Australia’s gold production has reached a 12 year high on the back of soaring gold prices.
The metal, which has been 2016’s best performing asset, saw a full year production of 285 tonnes last year, two more tonnes than 2014 and the highest levels since 2003, according to Surbiton Associates.
The metal has risen 15 per cent in value to date, as market expectations of the US Federal Reserve holding off on a rate rise drive more investors to gold, while a weaker Australian dollar supports increased production.
Gold reached $1778.65 earlier this month, the highest point since 2011, although it slipped to $1223.46 as of Friday.
“If you factor higher prices and tighter cost containment into the overall equation, margins have increased,” Surbiton director Sandra Close said.
“Much of the local gold sector is traveling quite well for the moment.”
However the future direction of the metal is mixed, with many analysts expecting it to drop below US$1000 this year.
Bernard Dahdah, from French investment bank Natixis, the winner of last year’s London Bullion Market Association’s gold price forecast competition, is predicting the metal to average around US$970 per ounce this year, with a low of US$900.
Dahdah predicted that “the biggest influence on the price of gold this year will be the expected path of interest rate hikes”.
“Natixis expects further rate hikes by the Fed this year, which should increase the opportunity cost of holding the metal,” he said in the London Metals Bulletin Market Association’s latest precious metals forecast.
“Outflows from physically backed ETFs are expected to continue as higher-yielding investments and a stronger dollar becomes more attractive to investors.
“The upside risk comes from possible delays in rate hike cycle due to a weak US performance or more severe economic issues in China.”
BNP Paribas’ Martin Squires also predicted a weak gold price, with an even more bearish US$960 per ounce average forecast, and a US$900 low for the metal.
“BNP Paribas believes that gold’s downward trend will remain in place throughout 2016, pressured by the slower global growth, strengthening US dollar and the associated expectation of three further US rate hikes this year,” Squires said.
“We are forecasting gold to average US$960 per ounce in 2016,” he said.
However he remained positive for the short term, stating there are transient positives for the metal.
Overall, the average of more than 30 analysts forecast a median price of US$1103 per ounce, with expectations of it shifting between a low of US$978 and a high of US$1231 per ounce over the year.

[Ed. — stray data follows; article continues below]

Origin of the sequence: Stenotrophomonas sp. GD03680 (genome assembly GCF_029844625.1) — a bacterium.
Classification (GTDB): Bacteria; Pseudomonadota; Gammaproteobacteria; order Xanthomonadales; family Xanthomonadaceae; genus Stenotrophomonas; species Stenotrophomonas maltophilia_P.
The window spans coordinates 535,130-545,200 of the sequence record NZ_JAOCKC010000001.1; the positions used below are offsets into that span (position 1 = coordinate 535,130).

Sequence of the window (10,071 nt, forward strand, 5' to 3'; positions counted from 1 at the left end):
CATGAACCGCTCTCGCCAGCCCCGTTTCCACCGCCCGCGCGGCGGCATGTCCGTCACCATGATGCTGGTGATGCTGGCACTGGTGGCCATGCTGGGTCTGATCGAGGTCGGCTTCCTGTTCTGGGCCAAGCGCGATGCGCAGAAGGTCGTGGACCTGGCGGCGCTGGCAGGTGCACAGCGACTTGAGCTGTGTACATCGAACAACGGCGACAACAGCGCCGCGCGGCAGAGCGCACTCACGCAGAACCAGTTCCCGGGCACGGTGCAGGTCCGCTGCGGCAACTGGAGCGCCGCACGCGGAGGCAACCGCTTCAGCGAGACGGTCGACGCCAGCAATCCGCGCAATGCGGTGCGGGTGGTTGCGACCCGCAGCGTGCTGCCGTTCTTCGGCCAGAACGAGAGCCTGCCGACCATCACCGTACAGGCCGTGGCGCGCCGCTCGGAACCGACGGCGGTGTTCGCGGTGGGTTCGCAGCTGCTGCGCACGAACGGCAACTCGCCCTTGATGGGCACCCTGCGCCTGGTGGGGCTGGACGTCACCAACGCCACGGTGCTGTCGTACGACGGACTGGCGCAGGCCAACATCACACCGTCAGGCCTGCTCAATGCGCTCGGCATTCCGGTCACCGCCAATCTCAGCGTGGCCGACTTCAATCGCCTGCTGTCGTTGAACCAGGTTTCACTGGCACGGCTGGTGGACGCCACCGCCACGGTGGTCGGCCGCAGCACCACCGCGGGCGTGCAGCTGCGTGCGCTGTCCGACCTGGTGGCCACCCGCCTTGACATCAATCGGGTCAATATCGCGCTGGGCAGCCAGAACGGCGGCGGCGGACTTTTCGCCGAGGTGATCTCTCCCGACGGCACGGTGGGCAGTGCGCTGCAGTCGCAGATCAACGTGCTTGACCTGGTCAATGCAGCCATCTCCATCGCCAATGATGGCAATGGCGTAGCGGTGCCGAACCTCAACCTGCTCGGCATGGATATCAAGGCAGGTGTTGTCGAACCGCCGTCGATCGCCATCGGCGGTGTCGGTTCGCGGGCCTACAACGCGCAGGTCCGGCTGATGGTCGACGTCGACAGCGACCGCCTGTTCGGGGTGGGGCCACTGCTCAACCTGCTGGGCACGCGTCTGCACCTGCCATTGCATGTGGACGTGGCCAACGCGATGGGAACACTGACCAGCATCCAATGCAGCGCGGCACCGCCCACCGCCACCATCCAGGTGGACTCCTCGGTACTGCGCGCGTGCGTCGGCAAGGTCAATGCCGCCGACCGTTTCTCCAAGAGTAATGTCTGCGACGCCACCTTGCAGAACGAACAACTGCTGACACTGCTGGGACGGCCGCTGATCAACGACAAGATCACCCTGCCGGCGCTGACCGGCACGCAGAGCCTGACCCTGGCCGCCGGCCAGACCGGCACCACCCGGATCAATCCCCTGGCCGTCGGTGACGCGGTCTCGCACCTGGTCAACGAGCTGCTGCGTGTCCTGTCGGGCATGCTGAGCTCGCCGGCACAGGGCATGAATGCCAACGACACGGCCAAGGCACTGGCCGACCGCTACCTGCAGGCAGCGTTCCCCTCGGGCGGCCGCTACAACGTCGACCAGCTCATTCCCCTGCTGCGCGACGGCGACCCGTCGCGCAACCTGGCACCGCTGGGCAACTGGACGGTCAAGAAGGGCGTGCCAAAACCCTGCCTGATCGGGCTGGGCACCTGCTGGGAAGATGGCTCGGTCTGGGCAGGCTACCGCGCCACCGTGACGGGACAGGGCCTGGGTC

This movement is in spite of the industry predicting peak gold for 2016.
New research by Thomson Reuters GFMS stated that production of gold globally will begin its decline, falling three per cent this year alone and capping close to a decade of rising output levels.
Peak gold was predicted to occur last year, as falling prices made as many as 10 per cent of all gold operations uneconomical.
Gold Fields head, Nick Holland explained, “We are all talking about how production was going to increase every year; I think those days are probably gone.”
“You are not going to see massive production increases in the industry,” he said, making the 2015 production figure a potential high water mark for the metal before it begins receding in output.
Much of the decline is due to major producers such as China, Australia, Russia, and the US failing to fill the enormous gap left by sharply falling production rates out of South Africa.
"2015 will be the peak in world gold production," Grant Thornton’s Brock Mackenzie told Australian Mining in an interview early last year.
“So every year after that there will be less gold produced, which will have a positive effect on the price."
Goldman Sachs research echoed Mackenzie’s prediction, with a dire warning of only 20 years of known mineable reserves of gold left, adding that discoveries of new sources peaked in 1995.
Barrick Gold president, Kevin Dushnisky also had a similar forecast combining a peak gold belief with a more positive future for the metal, stating that “falling grades and production levels, a lack of new discoveries, and extended project development timelines are bullish for the medium and long-term gold price outlook.”